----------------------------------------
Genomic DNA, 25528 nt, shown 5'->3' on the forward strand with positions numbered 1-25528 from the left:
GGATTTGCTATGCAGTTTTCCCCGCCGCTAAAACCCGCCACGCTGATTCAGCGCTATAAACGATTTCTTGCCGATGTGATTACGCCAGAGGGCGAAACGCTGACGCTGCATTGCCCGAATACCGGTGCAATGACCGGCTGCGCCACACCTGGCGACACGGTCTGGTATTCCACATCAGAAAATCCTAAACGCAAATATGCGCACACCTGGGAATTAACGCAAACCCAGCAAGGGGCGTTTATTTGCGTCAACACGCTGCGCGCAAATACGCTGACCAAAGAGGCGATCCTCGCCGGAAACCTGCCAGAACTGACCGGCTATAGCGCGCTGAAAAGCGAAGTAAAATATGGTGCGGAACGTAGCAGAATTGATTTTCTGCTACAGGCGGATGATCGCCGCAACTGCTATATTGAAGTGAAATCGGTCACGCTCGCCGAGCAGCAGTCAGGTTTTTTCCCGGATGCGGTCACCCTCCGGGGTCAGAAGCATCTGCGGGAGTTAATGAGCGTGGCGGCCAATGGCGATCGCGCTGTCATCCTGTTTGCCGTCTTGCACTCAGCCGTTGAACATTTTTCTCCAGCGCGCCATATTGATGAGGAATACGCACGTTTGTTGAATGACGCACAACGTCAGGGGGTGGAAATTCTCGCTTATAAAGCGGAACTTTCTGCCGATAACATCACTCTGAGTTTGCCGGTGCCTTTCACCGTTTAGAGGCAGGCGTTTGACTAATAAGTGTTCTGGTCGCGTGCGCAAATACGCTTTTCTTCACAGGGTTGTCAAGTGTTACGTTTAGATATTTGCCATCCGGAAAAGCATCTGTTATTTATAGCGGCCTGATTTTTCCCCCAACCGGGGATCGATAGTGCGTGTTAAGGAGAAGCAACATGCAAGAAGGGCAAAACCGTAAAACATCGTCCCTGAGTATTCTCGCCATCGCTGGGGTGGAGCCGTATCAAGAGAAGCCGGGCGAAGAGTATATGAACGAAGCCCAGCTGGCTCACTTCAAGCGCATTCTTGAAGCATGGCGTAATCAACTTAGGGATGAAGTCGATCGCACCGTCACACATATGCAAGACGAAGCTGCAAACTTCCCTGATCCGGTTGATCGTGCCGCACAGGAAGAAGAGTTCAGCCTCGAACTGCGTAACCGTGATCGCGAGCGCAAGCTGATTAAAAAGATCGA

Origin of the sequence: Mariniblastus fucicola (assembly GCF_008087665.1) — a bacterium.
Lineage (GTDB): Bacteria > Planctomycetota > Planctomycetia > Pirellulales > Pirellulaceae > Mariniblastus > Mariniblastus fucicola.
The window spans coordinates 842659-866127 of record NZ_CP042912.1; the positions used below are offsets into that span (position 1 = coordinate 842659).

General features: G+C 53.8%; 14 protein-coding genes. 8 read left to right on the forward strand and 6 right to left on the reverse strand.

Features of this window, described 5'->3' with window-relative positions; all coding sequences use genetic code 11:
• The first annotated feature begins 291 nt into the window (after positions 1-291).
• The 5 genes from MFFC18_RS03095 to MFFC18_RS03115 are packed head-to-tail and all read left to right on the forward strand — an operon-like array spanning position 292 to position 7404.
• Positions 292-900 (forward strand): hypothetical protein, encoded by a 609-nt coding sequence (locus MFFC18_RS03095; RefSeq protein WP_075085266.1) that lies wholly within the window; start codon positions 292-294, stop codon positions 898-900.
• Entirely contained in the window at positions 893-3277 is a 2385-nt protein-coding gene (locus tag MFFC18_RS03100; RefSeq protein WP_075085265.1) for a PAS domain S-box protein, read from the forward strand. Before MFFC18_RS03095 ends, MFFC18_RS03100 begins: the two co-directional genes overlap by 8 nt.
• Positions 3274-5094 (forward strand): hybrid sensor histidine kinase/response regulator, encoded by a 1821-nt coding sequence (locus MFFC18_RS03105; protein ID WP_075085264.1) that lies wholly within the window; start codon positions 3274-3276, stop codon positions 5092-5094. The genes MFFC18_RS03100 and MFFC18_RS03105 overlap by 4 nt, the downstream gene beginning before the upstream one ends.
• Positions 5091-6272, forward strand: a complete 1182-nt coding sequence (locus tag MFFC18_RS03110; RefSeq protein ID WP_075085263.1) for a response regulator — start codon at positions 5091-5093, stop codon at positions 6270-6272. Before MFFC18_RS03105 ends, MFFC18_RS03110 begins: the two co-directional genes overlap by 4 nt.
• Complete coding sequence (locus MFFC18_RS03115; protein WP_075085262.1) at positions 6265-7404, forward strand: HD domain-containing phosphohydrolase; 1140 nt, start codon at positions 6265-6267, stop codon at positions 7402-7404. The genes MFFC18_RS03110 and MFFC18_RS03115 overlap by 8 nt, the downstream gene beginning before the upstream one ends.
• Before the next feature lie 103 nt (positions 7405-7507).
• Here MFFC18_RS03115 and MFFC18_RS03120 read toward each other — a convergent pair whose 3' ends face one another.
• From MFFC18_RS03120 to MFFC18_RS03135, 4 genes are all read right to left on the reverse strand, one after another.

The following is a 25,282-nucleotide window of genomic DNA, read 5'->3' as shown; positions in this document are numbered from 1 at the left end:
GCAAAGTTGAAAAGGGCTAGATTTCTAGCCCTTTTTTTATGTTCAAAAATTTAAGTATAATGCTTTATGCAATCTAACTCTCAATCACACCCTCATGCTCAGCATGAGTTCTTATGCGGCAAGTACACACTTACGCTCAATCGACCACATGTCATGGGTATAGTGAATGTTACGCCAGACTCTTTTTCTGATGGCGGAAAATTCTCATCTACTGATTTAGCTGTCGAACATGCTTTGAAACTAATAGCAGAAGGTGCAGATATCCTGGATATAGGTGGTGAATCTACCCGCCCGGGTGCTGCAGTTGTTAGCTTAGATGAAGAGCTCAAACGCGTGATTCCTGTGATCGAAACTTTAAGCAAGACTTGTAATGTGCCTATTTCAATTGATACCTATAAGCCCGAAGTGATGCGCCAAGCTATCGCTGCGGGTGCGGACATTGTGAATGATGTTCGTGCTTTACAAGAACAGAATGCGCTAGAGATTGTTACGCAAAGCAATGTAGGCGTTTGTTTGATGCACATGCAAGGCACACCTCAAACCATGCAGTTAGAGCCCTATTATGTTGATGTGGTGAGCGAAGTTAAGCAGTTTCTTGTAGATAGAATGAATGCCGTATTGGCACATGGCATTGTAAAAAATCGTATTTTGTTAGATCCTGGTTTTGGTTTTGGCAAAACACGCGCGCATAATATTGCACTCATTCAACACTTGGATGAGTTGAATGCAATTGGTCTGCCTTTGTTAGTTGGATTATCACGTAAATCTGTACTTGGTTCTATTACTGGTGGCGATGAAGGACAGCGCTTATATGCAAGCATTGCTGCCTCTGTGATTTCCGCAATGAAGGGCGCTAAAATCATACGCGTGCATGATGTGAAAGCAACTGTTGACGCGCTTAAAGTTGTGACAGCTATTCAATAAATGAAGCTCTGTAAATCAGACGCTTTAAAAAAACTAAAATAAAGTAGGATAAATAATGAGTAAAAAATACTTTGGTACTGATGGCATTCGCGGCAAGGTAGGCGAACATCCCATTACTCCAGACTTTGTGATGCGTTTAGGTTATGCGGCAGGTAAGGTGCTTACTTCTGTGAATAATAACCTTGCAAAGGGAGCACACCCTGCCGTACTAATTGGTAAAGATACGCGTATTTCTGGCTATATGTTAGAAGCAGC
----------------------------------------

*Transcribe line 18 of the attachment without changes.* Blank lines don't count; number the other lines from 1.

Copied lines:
The following is a 25,282-nucleotide window of genomic DNA, read 5'->3' as shown; positions in this document are numbered from 1 at the left end: